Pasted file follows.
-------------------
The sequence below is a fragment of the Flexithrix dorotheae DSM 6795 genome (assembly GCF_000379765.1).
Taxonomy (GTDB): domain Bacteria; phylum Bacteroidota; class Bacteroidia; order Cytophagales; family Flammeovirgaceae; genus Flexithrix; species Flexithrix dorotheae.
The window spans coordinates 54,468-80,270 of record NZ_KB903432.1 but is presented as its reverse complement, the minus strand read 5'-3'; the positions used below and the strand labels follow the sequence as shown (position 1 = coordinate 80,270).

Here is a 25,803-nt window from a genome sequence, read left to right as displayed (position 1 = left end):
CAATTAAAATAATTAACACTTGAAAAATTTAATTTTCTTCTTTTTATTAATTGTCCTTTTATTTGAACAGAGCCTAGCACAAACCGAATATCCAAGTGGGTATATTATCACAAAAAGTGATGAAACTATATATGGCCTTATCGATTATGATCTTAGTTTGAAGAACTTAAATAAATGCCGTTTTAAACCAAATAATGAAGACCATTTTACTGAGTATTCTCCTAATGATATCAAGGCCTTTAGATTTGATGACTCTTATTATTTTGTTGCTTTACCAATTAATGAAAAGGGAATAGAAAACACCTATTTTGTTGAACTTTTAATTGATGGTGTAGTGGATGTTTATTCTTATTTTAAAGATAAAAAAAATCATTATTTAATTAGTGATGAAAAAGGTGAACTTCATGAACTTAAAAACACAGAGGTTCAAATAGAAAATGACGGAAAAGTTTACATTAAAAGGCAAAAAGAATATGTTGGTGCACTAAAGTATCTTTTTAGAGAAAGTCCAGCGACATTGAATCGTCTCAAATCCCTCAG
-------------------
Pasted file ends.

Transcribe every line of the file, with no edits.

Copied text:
The sequence below is a fragment of the Flexithrix dorotheae DSM 6795 genome (assembly GCF_000379765.1).
Taxonomy (GTDB): domain Bacteria; phylum Bacteroidota; class Bacteroidia; order Cytophagales; family Flammeovirgaceae; genus Flexithrix; species Flexithrix dorotheae.
The window spans coordinates 54,468-80,270 of record NZ_KB903432.1 but is presented as its reverse complement, the minus strand read 5'-3'; the positions used below and the strand labels follow the sequence as shown (position 1 = coordinate 80,270).

Here is a 25,803-nt window from a genome sequence, read left to right as displayed (position 1 = left end):
CAATTAAAATAATTAACACTTGAAAAATTTAATTTTCTTCTTTTTATTAATTGTCCTTTTATTTGAACAGAGCCTAGCACAAACCGAATATCCAAGTGGGTATATTATCACAAAAAGTGATGAAACTATATATGGCCTTATCGATTATGATCTTAGTTTGAAGAACTTAAATAAATGCCGTTTTAAACCAAATAATGAAGACCATTTTACTGAGTATTCTCCTAATGATATCAAGGCCTTTAGATTTGATGACTCTTATTATTTTGTTGCTTTACCAATTAATGAAAAGGGAATAGAAAACACCTATTTTGTTGAACTTTTAATTGATGGTGTAGTGGATGTTTATTCTTATTTTAAAGATAAAAAAAATCATTATTTAATTAGTGATGAAAAAGGTGAACTTCATGAACTTAAAAACACAGAGGTTCAAATAGAAAATGACGGAAAAGTTTACATTAAAAGGCAAAAAGAATATGTTGGTGCACTAAAGTATCTTTTTAGAGAAAGTCCAGCGACATTGAATCGTCTCAAATCCCTCAG